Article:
By Gina Christian
As Russian forces continue to attack Ukraine on multiple fronts, people from several faith communities gathered this past weekend to pray for peace.
On Feb. 27, Archbishop Nelson Pérez celebrated the scheduled 11 a.m. Sunday Mass at the Cathedral Basilica of SS. Peter and Paul for Ukraine.
“The hearts of the church in Philadelphia go out to the hearts of the Ukrainian people,” he said in his homily.
That same morning, Archbishop Borys Gudziak, head of the Ukrainian Catholic Archeparchy in Philadelphia, urged prayer, awareness and humanitarian aid for Ukraine in his homilies at the Cathedral of the Immaculate Conception in the city’s Northern Liberties section.
“Miracles are possible,” said Archbishop Gudziak, who had returned just hours earlier from a series of ecclesiastical and diplomatic meetings in Ukraine, Rome and Paris.
On Sunday afternoon, both archbishops joined Reverend Glenn McDowell, pastor of Liberti River Wards Church; Rabbi David Straus, senior rabbi at Main Line Reform Temple in Wynnewood; and other members from the Religious Leaders Council and Interfaith Philadelphia for vespers at the Cathedral of the Immaculate Conception.
Attended by some 130, the service — and the liturgies that had earlier preceded it — coincided with “Forgiveness Sunday,” which Eastern Catholic and Orthodox traditions mark just before Lent. The observance, which invites faithful to seek reconciliation with God and with one another, took on new meaning amid the Russian invasion of Ukraine.
“That is the dilemma … how to find the courage to forgive your enemy,” said Father Roman Pitula, rector of the Cathedral of the Immaculate Conception, in his homily at the Feb. 26 vigil liturgy. “That’s what Jesus asks us to do. … It’s easy to talk about when there is peace, when everything is normal. … How can I forgive (when) people are going to shelter in subways … when babies are being born in subways instead of hospitals, because the hospitals are destroyed? How can I forgive when … children are killed (and) … kindergartens are shelled, bombed and destroyed?”
The attacks have driven more than 500,000 refugees to flee Ukraine, a number the United Nations estimates could quickly total four million.
Others remain trapped in Ukraine, including Father Volodymyr Radko, a graduate of St. Charles Borromeo Seminary in Wynnewood. The Ukrainian native, ordained only two weeks ago by Archbishop Gudziak in Lviv, is currently unable to return to his U.S. priestly assignment due to massive delays at Ukraine’s borders.
“He spent a night and half a day at the Polish border, trying to get home to you,” Archbishop Gudziak advised the congregation. “He walked 10 miles to the border, passing cars full of families with small children, breastfed babies. Some of these families were walking because there was a 10-mile pileup of cars heading toward the Polish border.”
Yet “we cannot overcome evil with evil,” said Father Pitula, but only “by goodness, by kindness.”
He added that practice extends even to Russian President Vladmir Putin, who last week ordered the invasion of Ukraine just eight years after annexing its Crimean Peninsula and backing Russian separatists in its Donetsk and Luhansk regions.
While “Ukraine needs to defend itself,” Archbishop Gudziak said he also prays “for the conversion of Vladimir Putin.”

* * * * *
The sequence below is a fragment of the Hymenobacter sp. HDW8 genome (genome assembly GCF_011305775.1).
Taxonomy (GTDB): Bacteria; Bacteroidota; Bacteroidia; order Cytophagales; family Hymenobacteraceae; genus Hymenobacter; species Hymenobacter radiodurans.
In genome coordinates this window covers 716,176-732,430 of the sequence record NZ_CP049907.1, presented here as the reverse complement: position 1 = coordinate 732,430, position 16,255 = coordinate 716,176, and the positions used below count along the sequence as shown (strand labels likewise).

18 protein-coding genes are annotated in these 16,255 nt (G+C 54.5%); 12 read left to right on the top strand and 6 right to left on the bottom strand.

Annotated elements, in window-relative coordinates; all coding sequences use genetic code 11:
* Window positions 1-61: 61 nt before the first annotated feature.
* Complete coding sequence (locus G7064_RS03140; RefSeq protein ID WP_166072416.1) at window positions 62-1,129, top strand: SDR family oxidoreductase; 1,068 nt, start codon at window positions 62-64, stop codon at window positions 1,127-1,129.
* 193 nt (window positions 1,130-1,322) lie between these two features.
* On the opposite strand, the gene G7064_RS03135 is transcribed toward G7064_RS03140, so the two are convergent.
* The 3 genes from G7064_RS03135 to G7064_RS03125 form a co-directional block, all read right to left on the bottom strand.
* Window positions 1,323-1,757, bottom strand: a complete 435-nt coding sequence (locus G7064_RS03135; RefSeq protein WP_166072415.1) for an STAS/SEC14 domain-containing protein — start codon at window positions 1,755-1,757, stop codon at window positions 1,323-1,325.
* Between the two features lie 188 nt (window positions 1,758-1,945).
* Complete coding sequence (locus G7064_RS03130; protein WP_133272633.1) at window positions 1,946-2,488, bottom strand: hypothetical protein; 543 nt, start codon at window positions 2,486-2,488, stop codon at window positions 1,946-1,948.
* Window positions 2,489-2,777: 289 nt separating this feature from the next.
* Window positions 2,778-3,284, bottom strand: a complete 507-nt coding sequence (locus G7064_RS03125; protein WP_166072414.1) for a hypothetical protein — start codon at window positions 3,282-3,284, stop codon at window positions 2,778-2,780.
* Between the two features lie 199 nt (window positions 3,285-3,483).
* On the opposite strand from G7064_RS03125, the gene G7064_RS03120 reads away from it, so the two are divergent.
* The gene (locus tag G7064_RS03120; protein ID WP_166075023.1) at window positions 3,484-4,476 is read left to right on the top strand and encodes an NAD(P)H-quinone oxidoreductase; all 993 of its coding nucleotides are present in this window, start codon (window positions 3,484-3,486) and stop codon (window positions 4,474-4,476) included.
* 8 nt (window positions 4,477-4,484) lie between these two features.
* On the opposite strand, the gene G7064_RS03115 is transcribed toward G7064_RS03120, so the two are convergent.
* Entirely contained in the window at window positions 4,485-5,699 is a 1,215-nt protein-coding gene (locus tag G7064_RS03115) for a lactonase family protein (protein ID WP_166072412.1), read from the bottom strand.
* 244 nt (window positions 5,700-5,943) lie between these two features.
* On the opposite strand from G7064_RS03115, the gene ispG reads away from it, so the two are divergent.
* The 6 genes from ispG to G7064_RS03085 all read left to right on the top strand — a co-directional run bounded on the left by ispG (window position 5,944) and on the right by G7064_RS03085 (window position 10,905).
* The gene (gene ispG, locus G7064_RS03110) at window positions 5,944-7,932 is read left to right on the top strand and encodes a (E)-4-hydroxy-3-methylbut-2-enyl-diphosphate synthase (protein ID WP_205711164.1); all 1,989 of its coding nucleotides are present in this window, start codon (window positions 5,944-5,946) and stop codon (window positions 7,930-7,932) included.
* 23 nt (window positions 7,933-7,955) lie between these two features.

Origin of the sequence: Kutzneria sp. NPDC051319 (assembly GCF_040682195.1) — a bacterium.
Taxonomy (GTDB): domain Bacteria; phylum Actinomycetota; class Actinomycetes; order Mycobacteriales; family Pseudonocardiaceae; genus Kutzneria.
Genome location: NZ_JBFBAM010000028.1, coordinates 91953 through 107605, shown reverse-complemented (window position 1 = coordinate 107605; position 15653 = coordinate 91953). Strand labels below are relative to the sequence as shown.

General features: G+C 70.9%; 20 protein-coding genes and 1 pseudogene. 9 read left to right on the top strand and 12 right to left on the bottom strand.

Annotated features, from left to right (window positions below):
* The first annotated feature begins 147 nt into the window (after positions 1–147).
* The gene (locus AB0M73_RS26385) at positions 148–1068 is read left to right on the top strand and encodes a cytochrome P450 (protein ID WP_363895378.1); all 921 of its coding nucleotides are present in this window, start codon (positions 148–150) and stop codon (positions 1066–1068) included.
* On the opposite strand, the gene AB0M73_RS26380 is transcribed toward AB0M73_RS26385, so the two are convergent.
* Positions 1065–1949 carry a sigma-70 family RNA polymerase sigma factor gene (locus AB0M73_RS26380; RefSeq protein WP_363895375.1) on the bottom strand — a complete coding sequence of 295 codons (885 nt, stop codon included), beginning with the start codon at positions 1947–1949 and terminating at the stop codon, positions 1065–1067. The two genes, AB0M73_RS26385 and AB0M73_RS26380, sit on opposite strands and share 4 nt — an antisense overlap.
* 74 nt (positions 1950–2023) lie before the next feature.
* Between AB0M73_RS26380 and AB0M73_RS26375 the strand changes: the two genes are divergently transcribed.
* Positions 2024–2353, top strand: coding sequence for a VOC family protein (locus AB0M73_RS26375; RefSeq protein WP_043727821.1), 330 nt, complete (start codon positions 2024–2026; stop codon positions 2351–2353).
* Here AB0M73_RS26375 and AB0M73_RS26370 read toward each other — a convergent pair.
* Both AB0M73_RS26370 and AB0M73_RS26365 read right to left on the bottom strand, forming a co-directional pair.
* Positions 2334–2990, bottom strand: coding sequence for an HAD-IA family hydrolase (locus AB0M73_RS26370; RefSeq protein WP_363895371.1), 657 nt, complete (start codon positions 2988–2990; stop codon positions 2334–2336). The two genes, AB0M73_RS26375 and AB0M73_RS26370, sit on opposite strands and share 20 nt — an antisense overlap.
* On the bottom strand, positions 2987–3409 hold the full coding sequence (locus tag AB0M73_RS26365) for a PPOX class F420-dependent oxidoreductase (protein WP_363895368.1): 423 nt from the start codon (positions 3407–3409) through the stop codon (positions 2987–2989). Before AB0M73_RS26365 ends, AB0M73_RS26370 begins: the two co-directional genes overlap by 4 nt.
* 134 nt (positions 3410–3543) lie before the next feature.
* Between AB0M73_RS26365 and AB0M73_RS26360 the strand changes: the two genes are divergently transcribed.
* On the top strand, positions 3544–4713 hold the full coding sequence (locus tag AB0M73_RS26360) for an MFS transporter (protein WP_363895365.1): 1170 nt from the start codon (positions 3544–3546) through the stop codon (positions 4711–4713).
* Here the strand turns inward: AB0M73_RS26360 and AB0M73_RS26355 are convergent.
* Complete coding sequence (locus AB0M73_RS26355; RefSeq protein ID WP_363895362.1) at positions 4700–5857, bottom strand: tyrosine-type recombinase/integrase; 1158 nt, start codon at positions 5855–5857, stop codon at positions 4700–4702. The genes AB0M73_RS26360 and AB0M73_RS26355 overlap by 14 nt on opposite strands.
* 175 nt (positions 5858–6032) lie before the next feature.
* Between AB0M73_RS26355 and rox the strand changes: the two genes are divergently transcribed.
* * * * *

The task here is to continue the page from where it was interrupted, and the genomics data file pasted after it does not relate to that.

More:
Lent itself, which begins today for Ukrainian Catholics, reminds faithful they are “created to live forever with God,” not to “grab onto the treasure that is not eternal: our little passions, our little kingdoms, our little ambitions,” said Archbishop Gudziak.
Referencing the day’s Gospel passage (Lk 6:39-45), in which Jesus instructs his disciples that a tree is known by its fruit, Archbishop Pérez said the crisis in Ukraine shows “what happens when a tree is not planted and rooted in a good place … and it’s bringing incredible consequences to mankind.”
The “ultimate place” to be rooted is in Christ, he said.
Mikhail and Lilia Bokarev, parishioners of St. Michael the Archangel Ukrainian Catholic Church in Jenkintown, are striving to do just that, even as loved ones in Ukraine seek cover from Russian attacks.
Traveling to the 11 a.m. Mass celebrated by Archbishop Pérez, Mikhail Bokarev said he tried to call a friend who “was on the way to bomb shelter” as air sirens rang out.
“We hope this is all going to end soon,” he said. “We give thanks for the prayers and the support.”
Lilia Bokarev said she “tried to text relatives in Kyiv” that morning, but “they didn’t respond. Yesterday they said they were OK. Today, I don’t know.”
Ukrainian native Alexandra Kuzyk, who along with her husband attended a 9 a.m. liturgy at the Cathedral of the Immaculate Conception, admitted she is “overwhelmed by what’s going on” there now.
“We know that the people there need everything we can give them – our support, our prayers, everything,” she said.
For that reason, Terry Guerra, a member of St. John the Evangelist Parish and a secular Franciscan, also attended the same liturgy at the Cathedral of the Immaculate Conception.
Images of Ukrainian resistance to the Russian reminded Guerra of the 1986 People Power Revolution in her native Philippines, when after some two decades of corruption and brutality, authoritarian ruler Ferdinand Marcos and his wife Imelda were overthrown by more than a million protesting Filipinos.
“I lived through it, right before I came to the U.S.,” said Guerra, wiping away tears after the liturgy. “I am in solidarity with Ukraine.”